Review: The Moon and More by Sarah Dessen

the moon and moreVerdict:
Title: The Moon and More
Author: Sarah Dessen
Publish Date: 4 June 2013
Publisher: Penguin
Pages: 448
Genre: Ya, romance, drama
Source: Spinebreakers (Penguin), finished copy

Standing in a sandbox as grumpy holidaymakers throw abuse at you and middle aged women eye up your boyfriend; there has to be more to life, right?  Emaline is fed up with her monotone existence working with her family at their holiday beach resort in the small town of Colby. Her world is too predictable and she wants to have a summer well spent before University begins.

While some would admire the simplicity of her life – she lives by the beach, has lifelong friends and a gorgeous popular boyfriend – Emaline is still after the moon and more.

Luckily that’s when ambitious aspiring New York filmmaker Theo strolls into town, bringing his rowdy documentary boss with him, and acting as Emaline’s saviour to a boring summer ahead. Well, not exactly…

Despite having the perfect ingredients in allowing Emaline the chance to break free from her boring life and make an impact on the world, the book fails to really transport Emaline out of her comfort zone. Yes, the Emaline/Theo relationship does give her the chance to see the world through new eyes, but her idea of adventure ends stale as most of the ‘world’ is still confined within Colby.

Is this Sarah Dessen’s attempt at sending early messages to us that the reality is we will never leave the nest and see the world? The synopsis of The Moon and More works for us young adults because it holds this connective emotion that the world is filled with opportunities and we can grab onto them and God, run. Sadly the novel doesn’t fulfil this expectation.

Alas, what was most capturing about this novel (when you strip away Emaline’s sparking relationship with Luke) was the exploration between a father and daughter relationship. Emaline’s estranged father waltzes back into her life and it’s adamantly made clear that her wanting to escape Colby is influenced by her father. She adores him because he is a mystery to her. A part of her that should have been around and yet was nowhere in site when she was growing up. Just like how her father filled Emaline with disappointment when it came to choosing a College, he disappoints her right until the end. Emaline’s big dreams resembles her father big promises, both have little impact when it comes to putting these thoughts into actions.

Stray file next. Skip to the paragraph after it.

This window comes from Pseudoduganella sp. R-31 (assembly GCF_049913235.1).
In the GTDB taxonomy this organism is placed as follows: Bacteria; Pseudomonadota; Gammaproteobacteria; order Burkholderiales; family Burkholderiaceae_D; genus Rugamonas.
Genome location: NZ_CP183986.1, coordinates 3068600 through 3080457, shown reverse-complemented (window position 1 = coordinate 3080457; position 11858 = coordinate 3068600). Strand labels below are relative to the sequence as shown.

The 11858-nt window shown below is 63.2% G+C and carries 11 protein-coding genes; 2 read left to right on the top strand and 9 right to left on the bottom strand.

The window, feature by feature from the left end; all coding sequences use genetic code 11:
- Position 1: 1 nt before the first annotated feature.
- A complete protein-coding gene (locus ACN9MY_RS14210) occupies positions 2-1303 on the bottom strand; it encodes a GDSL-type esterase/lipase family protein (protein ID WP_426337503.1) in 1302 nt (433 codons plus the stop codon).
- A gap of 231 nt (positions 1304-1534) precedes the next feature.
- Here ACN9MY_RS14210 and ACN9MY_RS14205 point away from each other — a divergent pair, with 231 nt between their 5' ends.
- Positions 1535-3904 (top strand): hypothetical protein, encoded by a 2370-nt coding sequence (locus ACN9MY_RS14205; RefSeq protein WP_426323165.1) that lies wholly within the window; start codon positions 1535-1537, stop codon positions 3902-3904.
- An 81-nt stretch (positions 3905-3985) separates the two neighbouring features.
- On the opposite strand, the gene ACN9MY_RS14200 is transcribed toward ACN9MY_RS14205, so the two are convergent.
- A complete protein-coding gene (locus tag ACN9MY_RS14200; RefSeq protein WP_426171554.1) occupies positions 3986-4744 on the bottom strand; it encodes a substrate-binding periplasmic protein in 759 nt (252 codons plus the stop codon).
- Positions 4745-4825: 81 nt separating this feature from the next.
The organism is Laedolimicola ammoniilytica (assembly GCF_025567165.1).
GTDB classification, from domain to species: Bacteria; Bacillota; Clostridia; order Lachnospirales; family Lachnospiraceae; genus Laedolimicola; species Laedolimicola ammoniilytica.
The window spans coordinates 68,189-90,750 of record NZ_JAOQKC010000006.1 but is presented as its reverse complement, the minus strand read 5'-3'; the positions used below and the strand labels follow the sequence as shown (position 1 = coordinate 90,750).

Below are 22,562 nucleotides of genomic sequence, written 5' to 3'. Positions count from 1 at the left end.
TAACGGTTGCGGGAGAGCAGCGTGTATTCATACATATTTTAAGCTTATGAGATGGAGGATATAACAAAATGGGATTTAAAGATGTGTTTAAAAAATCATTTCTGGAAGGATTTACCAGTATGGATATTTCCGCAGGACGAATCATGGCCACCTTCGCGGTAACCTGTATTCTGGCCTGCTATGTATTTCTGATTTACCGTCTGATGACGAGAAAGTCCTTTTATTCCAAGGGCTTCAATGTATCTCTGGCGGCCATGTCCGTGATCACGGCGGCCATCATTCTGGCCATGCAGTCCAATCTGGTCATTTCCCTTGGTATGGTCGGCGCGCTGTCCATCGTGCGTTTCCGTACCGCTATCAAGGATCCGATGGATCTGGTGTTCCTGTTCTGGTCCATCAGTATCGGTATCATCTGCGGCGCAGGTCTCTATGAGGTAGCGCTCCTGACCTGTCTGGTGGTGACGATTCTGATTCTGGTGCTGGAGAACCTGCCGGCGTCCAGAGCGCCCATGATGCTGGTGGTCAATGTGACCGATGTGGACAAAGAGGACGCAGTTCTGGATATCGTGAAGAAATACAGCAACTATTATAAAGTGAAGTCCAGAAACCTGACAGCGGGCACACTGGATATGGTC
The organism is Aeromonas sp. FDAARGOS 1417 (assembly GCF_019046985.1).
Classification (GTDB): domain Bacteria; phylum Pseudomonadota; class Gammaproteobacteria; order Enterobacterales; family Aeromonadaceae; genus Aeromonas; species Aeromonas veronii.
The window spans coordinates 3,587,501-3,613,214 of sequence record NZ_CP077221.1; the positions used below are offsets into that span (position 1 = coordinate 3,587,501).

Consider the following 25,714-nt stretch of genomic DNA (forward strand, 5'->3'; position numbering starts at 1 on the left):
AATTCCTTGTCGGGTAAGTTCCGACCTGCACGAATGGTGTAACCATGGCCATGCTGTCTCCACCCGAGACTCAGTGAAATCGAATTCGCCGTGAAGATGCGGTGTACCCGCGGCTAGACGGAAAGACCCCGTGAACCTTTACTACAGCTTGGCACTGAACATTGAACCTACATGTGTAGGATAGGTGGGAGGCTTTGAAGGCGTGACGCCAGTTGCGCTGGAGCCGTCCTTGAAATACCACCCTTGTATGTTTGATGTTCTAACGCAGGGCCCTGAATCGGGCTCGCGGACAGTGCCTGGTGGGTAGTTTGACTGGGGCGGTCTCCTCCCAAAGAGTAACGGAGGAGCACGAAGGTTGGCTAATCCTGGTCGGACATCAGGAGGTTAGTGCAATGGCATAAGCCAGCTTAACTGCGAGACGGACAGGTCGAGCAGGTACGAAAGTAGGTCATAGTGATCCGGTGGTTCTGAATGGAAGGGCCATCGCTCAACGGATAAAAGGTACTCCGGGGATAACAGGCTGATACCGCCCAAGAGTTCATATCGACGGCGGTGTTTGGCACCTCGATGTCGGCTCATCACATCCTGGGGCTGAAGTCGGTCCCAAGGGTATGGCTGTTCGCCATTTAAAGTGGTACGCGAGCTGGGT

Emaline was a character I wanted to see more fight and empowerment from. After basically aiding the whole neighbourhood in some shape or form she even ends up helping Thao’s boss, who she absolutely despised, as she was the Queen of all pushovers. With this in mind I thought maybe the climax would be her finally exploding at her father. But, no, even then the fizz she felt dissolved and she let him a way with everything he had done. Any other angry confused teenager would have shouted at him until their throat was raw.

The Moon and More might be trying to portray a reality of the expectations teenagers should have, but this is not really what you want to hear when you are like Emaline and want to escape. I would rather have read a book about a girl who at least attempted to have an adventure and failed, rather than a girl who didn’t try at all.

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3 thoughts on “Review: The Moon and More by Sarah Dessen

  1. Great review, even though we disagree on a few things! I felt like Dessen portrayed Emaline’s adventure (or non-adventure) extremely realistically – sometimes life circumstances prevent us from venturing as far as we want to go, but we can still branch out the best we can. To me, that’s what Emaline accomplished by going to university even if it wasn’t Columbia. Also, I loved the father/daughter relationship, because the entire time Emaline was sort of silently seething, but at the end she did blow up at him, though in a controlled way. She commanded that he be a good father to his son, because he already failed her – in life not all our relationships work out but we have to make the best of them, as Dessen showed with the father/daughter dynamic. Once again even though I interpreted some of the characters differently than you did your review is super well-written and I can’t wait to read more of your writing!

    • Hi Thomas!

      Thank you very much for your comment. Yes, I understand what you mean about Dessen showing the reality of the situation. It is true that more often than not we can’t reach the moon and more – sorry for the unoriginal description – and instead we have to make a compromise. Yes, your right her blow up was controlled! I think I just wanted Emaline to eventually explode because she had to put up with so many things that weren’t her fault and it would have been good to have seen her release this anger at her father. But, Dessen did make Emaline’s blow up realistic in relation to her characterisation as she was a very calm character. Thank you very much Thomas and I can’t wait to read your reviews!

  2. Pingback: The Moon and More. Sarah Dessen. | Words That Flow Like Water

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